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home > community > viewpoint > a million reasons to run a fast marathon

A Million Reasons to Run a Fast Marathon
New Balance comes along with a nifty million dollar offer for an American record marathon. Motivated?

A Million Reasons to Run a Fast Marathon

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By Don Allison
Posted Friday, 15 November, 1996

Let's see if I have this right: You are one of the top distance runners in the USA. Although these is plenty of "American only" prize money in races around the country, you mostly skip these races to concentrate on the marathon. That's all right because your sponsorship income provides a comfortable living. Now New Balance comes along with a nifty million dollar offer for an American record marathon. You say great - this is just what we American marathoners need to become motivated. Motivated?

This is the big bucks in sports 90's and marathon running is getting in on the act. On Monday, CEO Jim Davis announced New Balance will award one million dollars to any U.S. man or woman who betters the American marathon record in 1997. For nit-pickers, New Balance is counting Bob Kempaianen's 2:08:47 as the AR, despite the downhill Boston course and a stiff tailwind that may have aided that performance in 1994. Joan Samuelson's women's AR of 2:21:21 in Chicago in 1985 is undisputed.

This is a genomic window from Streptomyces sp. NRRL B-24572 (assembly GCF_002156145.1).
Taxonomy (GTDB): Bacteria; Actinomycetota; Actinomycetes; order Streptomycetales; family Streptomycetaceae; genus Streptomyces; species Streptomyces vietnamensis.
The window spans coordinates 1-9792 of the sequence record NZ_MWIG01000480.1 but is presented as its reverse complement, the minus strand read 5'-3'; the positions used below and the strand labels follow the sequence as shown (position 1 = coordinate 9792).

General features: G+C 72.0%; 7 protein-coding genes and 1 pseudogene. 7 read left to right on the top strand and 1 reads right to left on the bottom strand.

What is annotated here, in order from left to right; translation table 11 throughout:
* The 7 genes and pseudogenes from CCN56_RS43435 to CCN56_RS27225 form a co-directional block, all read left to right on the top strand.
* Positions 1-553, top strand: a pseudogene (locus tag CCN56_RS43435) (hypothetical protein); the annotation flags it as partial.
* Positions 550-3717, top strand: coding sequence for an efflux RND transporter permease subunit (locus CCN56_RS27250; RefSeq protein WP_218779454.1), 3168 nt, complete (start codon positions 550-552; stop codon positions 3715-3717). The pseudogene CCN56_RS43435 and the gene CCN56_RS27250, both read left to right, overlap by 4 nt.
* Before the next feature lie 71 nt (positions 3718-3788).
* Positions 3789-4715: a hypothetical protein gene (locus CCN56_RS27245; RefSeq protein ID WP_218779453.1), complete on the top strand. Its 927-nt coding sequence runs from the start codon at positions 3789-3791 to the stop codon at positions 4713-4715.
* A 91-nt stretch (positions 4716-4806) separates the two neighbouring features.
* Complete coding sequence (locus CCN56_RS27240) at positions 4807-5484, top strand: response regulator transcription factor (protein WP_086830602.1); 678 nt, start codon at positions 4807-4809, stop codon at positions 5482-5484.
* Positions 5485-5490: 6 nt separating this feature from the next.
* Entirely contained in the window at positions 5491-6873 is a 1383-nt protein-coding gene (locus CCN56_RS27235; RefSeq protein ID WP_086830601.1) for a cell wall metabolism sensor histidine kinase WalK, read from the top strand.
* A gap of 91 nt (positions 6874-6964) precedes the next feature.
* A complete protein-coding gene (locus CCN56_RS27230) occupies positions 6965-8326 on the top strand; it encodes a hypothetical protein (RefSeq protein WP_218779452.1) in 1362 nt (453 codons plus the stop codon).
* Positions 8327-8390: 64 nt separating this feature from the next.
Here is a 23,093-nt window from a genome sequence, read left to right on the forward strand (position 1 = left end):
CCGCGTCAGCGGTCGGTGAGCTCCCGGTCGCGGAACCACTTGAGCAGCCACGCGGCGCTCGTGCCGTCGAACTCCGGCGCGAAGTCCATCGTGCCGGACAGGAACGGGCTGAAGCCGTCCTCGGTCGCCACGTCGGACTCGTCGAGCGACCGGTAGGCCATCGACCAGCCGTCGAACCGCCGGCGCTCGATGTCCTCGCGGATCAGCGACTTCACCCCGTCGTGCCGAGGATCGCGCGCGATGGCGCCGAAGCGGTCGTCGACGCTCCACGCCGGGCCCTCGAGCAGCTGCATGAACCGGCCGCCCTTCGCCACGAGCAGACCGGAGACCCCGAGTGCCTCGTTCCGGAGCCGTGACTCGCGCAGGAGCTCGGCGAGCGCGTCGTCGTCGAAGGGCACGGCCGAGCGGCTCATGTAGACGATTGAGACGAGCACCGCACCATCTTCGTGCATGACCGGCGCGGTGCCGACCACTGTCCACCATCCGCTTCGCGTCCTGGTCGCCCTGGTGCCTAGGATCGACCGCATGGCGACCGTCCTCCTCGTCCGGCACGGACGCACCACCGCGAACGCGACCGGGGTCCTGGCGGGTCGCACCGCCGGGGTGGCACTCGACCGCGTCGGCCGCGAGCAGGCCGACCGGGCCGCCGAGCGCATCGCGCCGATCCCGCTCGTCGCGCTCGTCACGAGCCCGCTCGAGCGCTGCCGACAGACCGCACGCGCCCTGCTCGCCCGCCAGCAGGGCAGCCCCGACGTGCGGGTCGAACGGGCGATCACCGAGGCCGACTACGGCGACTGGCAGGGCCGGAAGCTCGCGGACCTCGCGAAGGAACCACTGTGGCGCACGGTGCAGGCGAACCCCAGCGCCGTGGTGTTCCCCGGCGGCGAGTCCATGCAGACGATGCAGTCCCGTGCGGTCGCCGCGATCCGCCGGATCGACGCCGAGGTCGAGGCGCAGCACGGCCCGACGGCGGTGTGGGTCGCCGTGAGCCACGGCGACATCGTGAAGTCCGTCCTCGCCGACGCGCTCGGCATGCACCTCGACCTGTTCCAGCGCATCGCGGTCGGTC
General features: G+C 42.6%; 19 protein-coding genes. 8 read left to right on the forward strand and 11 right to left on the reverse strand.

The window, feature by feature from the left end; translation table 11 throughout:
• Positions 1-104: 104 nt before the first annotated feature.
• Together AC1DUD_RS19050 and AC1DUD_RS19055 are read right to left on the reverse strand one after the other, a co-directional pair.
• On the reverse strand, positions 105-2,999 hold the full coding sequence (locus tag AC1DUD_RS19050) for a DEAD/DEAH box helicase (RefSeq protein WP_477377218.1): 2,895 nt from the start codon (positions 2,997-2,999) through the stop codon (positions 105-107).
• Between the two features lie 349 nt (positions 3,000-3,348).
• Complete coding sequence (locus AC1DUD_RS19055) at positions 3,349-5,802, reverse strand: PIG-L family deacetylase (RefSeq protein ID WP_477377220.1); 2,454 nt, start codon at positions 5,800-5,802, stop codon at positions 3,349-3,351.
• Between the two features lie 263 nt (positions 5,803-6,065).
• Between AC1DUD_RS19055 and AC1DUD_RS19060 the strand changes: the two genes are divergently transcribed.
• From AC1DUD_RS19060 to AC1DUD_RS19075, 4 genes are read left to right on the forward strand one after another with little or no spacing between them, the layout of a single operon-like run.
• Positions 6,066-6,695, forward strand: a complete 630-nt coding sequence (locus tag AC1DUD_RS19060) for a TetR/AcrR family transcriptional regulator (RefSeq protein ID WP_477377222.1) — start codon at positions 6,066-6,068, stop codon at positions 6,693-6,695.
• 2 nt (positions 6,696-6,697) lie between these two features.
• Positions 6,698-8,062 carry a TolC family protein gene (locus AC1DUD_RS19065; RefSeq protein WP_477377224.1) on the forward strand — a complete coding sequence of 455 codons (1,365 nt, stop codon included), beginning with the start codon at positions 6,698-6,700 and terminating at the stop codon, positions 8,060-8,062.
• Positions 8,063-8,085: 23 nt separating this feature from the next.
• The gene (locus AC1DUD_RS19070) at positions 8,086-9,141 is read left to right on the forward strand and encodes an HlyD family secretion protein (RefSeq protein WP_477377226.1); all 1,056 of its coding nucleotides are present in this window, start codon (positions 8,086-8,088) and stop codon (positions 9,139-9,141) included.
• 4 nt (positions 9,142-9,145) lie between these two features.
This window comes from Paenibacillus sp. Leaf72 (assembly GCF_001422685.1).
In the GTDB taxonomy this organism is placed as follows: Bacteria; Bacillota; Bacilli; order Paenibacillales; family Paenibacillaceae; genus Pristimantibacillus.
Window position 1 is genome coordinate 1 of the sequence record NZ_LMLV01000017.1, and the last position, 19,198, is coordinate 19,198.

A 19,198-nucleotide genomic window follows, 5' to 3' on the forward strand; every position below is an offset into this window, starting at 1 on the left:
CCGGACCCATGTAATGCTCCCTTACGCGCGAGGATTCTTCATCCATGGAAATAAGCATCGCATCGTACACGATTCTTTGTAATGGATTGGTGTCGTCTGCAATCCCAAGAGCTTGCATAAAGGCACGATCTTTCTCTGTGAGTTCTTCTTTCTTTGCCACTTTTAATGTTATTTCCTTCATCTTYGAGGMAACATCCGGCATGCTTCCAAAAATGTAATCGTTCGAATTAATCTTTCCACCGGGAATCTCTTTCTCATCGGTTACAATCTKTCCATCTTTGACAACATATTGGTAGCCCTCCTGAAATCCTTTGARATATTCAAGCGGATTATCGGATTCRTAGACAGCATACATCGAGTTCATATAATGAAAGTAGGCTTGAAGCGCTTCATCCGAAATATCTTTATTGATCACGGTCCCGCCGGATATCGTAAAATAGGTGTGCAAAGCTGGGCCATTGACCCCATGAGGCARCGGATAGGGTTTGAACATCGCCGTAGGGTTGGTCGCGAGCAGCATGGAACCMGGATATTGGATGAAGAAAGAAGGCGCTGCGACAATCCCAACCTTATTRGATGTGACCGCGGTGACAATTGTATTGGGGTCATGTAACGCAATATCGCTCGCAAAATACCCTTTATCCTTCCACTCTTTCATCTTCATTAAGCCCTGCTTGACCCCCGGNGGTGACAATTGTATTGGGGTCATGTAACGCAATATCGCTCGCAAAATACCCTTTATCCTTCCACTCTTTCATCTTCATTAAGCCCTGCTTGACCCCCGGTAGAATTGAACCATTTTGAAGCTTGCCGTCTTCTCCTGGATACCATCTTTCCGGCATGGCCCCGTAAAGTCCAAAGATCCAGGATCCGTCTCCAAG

Aside from gaining New Balance a quick publicity hit, what are we to make of this announcement? Is it good for running in general? Will it improve the standing of American marathoners? Does it really matter?

At first blush, the million dollar bonus seems like another angle on the "How can we beat the Kenyans" dilemma. For the past decade, US road races have been dominated by a legion of foreign runners, led by the mighty Kenyans. This has been more of a "problem" for the media and race directors than for the general running public. Ask anyone who ran Falmouth this year who won the race and few could come up with an answer(Joseph Kimani). Except for Cosmos Ndeti, few Kenyans have been able to carve out an identity with the running public. Very few participants in a road race mingle with the elite athletes, and just as few seem to care who won.

Things were different in the early 1980's. American distance running was at its zenith then, as Frank Shorter, Bill Rodgers, and Alberto Salazar all reached the top ranks among world marathoners. Most folks who ran marathons back then were not only very serious about their own running, but followed the leaders of the sport very closely. In 1981 and 1983, over 50 US marathoners broke 2:20 at Boston. That number has dwindled to a handful the past few years. The sport has evolved in many ways.